So the 4th Edition of Dungeons & Dragons is coming down the pike and people have recently been asking me what I think about it.
Well, I’ve written up some of my thoughts in the past. Those thoughts are largely unchanged: The design team at Wizards of the Coast has decided to design a really amazing tactical miniatures game. (Their motivation for doing so probably has more than a little to do with the reports that the D&D Miniatures game is the most profitable part of the D&D brand.) In order to design that game, however, they have apparently decided that:
(1) They are going to fundamentally alter the gameplay of D&D. (The short version: Yes, the game has changed considerably over the years. But playing a basic fighter in 3rd Edition was still basically the same thing as playing a fighter in 2nd Edition or a fighter in 1st Edition or a fighter in BECMI. Playing a wizard in 3rd Edition was still basically the same thing as playing a wizard in previous editions. And so forth.)
(2) It’s not particularly necessary for them to actually make a roleplaying game. (Don’t believe me? Go ahead and read my previous post on this. WotC’s designers are on public record saying the only thing that matters in the game is what happens during combat.)
One of the most pernicious results of this design philosophy, in my opinion, is the prevalence of dissociated mechanics in 4th Edition.
When I talk about “dissociated mechanics”, I’m talking about mechanics which have no association with the game world. These are mechanics for which the characters have no functional explanations.
Now, of course, all game mechanics are — to varying degrees — abstracted and metagamed. For example, the destructive power of a fireball spell is defined by the number of d6’s you roll for damage; and the number of d6’s you roll is determined by the caster level of the wizard casting the spell.
If you asked a character about d6’s of damage or caster levels, they’d have no idea what you’re talking about. But they could tell you what a fireball is and they could tell you that casters of greater skill can create more intense flames during the casting of the spell.
So a fireball spell has a direct association to the game world. What does a dissociated mechanic look like?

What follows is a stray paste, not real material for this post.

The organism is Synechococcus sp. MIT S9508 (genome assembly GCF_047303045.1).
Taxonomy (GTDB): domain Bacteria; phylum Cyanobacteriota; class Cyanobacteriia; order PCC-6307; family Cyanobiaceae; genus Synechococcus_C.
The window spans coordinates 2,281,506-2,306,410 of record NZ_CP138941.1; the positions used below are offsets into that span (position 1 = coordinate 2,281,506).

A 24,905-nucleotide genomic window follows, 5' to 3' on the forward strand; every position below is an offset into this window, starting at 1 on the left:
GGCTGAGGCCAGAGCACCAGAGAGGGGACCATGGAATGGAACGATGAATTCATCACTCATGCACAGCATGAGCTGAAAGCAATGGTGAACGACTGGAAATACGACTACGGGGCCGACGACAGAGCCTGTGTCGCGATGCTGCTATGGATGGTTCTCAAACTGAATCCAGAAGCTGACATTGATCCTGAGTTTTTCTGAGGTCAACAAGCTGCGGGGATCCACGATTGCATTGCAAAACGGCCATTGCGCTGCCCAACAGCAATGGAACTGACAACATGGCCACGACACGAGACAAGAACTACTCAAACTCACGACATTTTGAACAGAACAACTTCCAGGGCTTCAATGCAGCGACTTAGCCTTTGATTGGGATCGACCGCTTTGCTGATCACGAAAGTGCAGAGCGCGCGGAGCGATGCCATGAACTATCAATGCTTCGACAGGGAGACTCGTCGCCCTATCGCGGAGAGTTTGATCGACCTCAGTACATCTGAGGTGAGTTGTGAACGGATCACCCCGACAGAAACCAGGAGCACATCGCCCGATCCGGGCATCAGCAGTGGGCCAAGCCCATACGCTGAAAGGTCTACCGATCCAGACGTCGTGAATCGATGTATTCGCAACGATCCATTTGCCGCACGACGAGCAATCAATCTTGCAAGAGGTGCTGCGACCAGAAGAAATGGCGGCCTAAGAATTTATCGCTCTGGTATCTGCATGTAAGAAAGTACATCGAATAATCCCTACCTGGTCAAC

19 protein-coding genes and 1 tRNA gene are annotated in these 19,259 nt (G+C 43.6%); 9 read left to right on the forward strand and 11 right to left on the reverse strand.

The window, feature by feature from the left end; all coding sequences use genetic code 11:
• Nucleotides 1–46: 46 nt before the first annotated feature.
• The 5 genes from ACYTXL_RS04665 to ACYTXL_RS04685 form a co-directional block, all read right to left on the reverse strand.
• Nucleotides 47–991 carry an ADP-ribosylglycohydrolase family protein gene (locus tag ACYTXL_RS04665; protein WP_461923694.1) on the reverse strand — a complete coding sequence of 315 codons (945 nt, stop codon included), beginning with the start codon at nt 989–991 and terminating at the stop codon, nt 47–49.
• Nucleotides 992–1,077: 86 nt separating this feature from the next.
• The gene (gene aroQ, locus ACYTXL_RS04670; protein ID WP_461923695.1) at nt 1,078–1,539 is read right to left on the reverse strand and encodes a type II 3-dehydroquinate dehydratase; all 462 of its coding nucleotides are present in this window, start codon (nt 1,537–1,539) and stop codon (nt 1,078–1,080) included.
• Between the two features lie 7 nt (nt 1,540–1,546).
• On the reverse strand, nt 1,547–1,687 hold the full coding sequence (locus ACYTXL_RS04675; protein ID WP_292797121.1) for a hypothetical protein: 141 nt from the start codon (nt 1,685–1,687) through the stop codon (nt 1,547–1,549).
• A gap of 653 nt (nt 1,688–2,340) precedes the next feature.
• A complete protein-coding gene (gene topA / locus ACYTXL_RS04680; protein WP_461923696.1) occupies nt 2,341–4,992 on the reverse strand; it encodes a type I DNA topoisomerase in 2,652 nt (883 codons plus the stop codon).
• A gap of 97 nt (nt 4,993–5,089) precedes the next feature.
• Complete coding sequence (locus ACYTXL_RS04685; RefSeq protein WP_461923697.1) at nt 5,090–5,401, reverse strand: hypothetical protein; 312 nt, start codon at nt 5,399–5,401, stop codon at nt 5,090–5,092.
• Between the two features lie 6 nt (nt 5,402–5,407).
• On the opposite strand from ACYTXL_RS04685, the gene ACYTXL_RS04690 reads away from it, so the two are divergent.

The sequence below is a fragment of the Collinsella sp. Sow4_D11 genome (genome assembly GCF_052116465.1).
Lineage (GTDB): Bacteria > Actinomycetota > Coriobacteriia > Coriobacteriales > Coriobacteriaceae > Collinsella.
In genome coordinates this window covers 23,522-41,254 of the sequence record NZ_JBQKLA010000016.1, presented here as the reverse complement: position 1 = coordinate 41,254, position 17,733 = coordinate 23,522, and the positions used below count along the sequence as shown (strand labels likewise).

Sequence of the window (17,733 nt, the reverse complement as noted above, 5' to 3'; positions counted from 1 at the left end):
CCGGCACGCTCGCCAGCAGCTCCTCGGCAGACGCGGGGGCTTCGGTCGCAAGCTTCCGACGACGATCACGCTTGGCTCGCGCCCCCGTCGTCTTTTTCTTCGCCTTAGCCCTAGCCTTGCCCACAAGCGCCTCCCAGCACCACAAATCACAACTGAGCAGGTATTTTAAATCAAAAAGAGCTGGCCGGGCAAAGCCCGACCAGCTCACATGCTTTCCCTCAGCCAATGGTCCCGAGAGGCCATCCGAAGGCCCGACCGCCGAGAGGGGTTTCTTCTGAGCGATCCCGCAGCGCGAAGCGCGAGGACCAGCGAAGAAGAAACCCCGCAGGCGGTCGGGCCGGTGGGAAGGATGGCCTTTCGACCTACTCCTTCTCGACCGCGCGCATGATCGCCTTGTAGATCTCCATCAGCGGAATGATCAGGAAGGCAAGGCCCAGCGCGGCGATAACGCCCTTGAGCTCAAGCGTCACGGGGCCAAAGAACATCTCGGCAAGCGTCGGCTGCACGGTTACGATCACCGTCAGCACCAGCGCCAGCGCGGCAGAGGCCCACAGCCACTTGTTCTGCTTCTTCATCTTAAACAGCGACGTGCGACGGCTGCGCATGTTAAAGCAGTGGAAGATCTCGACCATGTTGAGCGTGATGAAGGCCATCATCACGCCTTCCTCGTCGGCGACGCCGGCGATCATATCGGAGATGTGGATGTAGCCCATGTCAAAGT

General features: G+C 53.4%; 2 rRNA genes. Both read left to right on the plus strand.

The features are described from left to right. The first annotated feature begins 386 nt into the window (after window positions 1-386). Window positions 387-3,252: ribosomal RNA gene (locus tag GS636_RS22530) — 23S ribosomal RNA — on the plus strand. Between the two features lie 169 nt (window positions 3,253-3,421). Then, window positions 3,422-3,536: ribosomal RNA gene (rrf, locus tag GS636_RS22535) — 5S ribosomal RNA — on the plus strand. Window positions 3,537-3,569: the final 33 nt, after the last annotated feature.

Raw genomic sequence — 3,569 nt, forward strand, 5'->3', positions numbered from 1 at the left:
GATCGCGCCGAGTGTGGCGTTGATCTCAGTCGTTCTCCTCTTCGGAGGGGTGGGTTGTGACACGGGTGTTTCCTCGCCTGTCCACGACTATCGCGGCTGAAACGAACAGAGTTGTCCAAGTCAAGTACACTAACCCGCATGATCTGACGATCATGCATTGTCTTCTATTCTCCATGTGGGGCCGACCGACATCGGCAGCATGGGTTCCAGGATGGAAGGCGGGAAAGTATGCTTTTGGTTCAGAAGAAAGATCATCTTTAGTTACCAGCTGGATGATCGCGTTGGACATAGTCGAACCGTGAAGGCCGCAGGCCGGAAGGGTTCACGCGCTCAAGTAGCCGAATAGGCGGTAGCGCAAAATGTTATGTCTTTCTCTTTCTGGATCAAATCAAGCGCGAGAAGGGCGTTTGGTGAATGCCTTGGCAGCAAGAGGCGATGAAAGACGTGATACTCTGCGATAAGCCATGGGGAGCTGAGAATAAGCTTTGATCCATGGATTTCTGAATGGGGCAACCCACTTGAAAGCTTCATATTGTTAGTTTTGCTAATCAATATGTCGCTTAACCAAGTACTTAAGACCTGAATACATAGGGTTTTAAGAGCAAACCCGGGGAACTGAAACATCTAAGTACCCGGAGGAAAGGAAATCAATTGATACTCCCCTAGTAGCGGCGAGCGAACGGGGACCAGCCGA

A SIMPLE EXAMPLE
Here’s a sample power taken from one of the pregen characters used in the Keep on the Shadowfell preview adventure:
Trick Strike (Rogue Attack 1)
Through a series of feints and lures, you maneuver your foe right where you want him.
Daily – Martial, Weapon
Standard Action Melee or Ranged weapon
Target: One creature
Attack: +8 vs. AC
Hit: 3d4 + 4 damage, and you can slide the target 1 square
Effect: Until the end of the encounter, each time you hit the target you can slide it 1 square
At first glance, this looks pretty innocuous: The rogue, through martial prowess, can force others to move where he wants them to move. Imagine Robin Hood shooting an arrow and causing someone to jump backwards; or a furious swashbuckling duel with a clever swordsman shifting the ground on which they fight. It’s right there in the fluff text description: Through a series of feints and lures, you maneuver your foe right where you want him.
The problem is that this is a Daily power — which means it can only be used once per day by the rogue.
Huh? Why is Robin Hood losing his skill with the bow after using his skill with the bow? Since when did a swashbuckler have a limited number of feints that they can perform in a day?
There’s a fundamental disconnect between what the mechanics are supposed to be modeling (the rogue’s skill with a blade or a bow) and what the mechanics are actually doing.
If you’re watching a football game, for example, and a player makes an amazing one-handed catch, you don’t think to yourself: “Wow, they won’t be able to do that again until tomorrow!”
And yet that’s exactly the type of thing these mechanics are modeling. Unlike a fireball, I can’t hold any kind of intelligible conversation with the rogue about his trick strike ability:
Me: So what is this thing you’re doing?
Rogue: I’m performing a series of feints and lures, allowing me to maneuver my foe right where I want him.
Me: Nifty. So why can you only do that once per day?
Rogue: … I have no idea.